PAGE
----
It was Father’s Day. I hadn’t seen my children since Thursday, a fact that my parents were kind enough to remind me of every few minutes. The text messages were to the point: if you were a real mother, you would stay with him; if you really loved them, you would do whatever it took to make it work.
Gaz and I sat in Jells Park, watching families gather. Generations of men. Men and their children. Men and their wives and their children. We had prime real estate at the top of the hill, near the tea rooms, where grandfathers pushed scones and cream and milkshakes into kids’ faces. The clouds had cleared and the sun was out. It lit up the lake like thousands of icicles.
The smell of charred meat and cut grass hung thick in the air. We drank apple juice. We ate mandarins. We kicked a ball back to someone. In the afternoon sun, I leaned into him and pulled his arms around me and felt his breath on my neck. My phone beeped.
Why are you doing this to us?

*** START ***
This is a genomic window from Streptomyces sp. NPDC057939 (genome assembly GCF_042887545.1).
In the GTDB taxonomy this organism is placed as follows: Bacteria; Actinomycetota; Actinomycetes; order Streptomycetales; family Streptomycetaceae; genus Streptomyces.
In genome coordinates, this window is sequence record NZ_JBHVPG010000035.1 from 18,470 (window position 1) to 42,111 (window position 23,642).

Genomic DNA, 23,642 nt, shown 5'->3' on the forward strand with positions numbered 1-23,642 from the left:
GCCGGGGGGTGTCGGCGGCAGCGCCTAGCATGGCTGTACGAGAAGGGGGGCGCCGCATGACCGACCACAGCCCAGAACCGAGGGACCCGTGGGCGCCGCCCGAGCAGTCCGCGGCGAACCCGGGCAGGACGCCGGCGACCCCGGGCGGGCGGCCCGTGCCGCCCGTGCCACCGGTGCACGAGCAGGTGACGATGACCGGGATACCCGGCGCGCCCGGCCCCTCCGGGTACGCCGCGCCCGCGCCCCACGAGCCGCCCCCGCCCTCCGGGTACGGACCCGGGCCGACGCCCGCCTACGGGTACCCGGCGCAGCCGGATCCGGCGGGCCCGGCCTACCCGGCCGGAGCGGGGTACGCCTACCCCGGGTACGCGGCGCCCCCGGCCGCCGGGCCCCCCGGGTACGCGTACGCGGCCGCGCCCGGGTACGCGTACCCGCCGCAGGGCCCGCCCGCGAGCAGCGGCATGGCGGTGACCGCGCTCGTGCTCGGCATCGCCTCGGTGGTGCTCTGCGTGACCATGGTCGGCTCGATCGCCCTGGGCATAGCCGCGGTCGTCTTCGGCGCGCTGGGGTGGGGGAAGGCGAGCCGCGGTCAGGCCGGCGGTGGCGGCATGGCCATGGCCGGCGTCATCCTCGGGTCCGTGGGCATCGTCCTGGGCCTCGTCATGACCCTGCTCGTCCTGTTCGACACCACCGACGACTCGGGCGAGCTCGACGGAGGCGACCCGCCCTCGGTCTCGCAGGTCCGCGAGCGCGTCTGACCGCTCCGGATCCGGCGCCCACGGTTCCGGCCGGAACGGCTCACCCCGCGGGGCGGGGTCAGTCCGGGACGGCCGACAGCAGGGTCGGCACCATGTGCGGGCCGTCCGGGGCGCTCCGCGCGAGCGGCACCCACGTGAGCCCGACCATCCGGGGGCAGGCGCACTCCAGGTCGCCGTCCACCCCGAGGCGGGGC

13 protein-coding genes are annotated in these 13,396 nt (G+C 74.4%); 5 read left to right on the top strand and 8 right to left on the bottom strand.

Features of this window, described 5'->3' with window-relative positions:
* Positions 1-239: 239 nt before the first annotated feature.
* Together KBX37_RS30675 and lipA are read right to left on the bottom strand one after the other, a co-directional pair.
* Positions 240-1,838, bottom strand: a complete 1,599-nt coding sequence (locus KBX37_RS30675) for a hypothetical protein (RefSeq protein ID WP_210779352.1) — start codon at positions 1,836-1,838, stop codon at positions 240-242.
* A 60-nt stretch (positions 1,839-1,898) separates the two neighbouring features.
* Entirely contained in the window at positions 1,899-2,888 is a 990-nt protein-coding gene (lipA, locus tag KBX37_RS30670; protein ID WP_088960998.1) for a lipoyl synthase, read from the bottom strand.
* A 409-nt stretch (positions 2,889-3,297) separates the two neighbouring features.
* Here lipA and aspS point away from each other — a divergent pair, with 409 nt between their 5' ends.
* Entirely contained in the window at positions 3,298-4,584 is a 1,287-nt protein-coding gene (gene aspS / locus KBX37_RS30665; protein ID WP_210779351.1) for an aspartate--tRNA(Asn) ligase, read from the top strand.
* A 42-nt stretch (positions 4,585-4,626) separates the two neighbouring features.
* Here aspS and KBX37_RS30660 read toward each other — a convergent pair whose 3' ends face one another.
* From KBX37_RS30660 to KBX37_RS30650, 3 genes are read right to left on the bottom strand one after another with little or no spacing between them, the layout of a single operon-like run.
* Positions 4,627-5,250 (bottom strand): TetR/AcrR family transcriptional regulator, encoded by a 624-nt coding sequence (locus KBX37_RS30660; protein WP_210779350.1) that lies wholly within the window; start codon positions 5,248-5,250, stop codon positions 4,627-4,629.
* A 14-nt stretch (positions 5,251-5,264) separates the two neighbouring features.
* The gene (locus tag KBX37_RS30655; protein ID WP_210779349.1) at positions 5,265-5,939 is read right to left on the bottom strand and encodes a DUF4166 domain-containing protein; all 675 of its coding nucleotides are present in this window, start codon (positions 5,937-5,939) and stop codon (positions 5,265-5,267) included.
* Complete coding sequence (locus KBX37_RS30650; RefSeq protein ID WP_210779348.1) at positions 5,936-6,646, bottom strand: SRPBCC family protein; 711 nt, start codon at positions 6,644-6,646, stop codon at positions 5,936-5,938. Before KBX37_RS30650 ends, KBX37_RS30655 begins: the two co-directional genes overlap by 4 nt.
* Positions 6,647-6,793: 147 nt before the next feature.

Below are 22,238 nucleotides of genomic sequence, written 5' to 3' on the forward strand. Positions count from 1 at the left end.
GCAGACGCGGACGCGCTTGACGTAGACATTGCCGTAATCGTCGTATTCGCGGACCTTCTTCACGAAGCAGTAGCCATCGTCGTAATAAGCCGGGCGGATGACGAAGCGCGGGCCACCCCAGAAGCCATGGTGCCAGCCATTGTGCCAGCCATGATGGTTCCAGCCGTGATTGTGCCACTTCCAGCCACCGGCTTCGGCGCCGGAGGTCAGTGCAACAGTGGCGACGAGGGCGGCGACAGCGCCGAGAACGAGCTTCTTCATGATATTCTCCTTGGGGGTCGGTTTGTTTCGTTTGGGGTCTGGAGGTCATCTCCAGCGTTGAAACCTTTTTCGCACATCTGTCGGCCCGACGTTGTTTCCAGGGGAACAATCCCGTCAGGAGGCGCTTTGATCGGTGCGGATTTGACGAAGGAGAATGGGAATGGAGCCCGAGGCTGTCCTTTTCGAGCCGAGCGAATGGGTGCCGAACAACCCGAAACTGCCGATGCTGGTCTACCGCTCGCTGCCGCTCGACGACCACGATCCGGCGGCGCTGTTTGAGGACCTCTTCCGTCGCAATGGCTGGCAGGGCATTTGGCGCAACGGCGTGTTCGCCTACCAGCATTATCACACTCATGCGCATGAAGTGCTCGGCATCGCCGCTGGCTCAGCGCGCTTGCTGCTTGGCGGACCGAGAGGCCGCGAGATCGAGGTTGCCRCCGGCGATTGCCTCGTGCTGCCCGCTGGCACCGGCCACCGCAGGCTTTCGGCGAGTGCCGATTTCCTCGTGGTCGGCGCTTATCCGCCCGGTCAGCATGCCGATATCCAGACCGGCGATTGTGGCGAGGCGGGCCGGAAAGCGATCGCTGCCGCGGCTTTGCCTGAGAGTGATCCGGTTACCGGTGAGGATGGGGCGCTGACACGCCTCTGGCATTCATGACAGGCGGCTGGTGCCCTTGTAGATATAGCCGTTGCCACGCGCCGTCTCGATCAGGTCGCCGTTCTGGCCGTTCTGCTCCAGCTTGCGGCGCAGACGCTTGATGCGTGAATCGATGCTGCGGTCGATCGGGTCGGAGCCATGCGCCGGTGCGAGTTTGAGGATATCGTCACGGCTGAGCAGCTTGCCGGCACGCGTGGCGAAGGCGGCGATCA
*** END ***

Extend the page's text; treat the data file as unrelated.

I listened to his heart thundering.
“Who was it?”
“Just my dad. Again.”
“Forget him. What a dick.”
My throat closed.
It is 1985. I am sitting on my dad’s knee and I’m crying like the world is ending. Dad has been redoing the front verandah and I have stepped on a piece of granite and cut my foot. It’s bleeding on his good pants. He pulls me into his chest and wraps my little hands in his.
“Anna! I have terrible news!” he exclaims, and I’m startled out of my hysteria.
“What is it?”
“Look at my pants!” I look at his pants. A red stain is spreading before my eyes. “Anna, my pants are bleeding! Quick! Get up! We need to find them a bandaid immediately!”
I am up and racing.
After an hour or so, the park began to swim with screaming children.
“Let’s go,” he said, putting his hands over his ears.
“Okay,” I said, butting out my cigarette on the grass.
It is 2007. I touch the scar on my foot. I can’t remember what the pain felt like, but I can remember why it ended.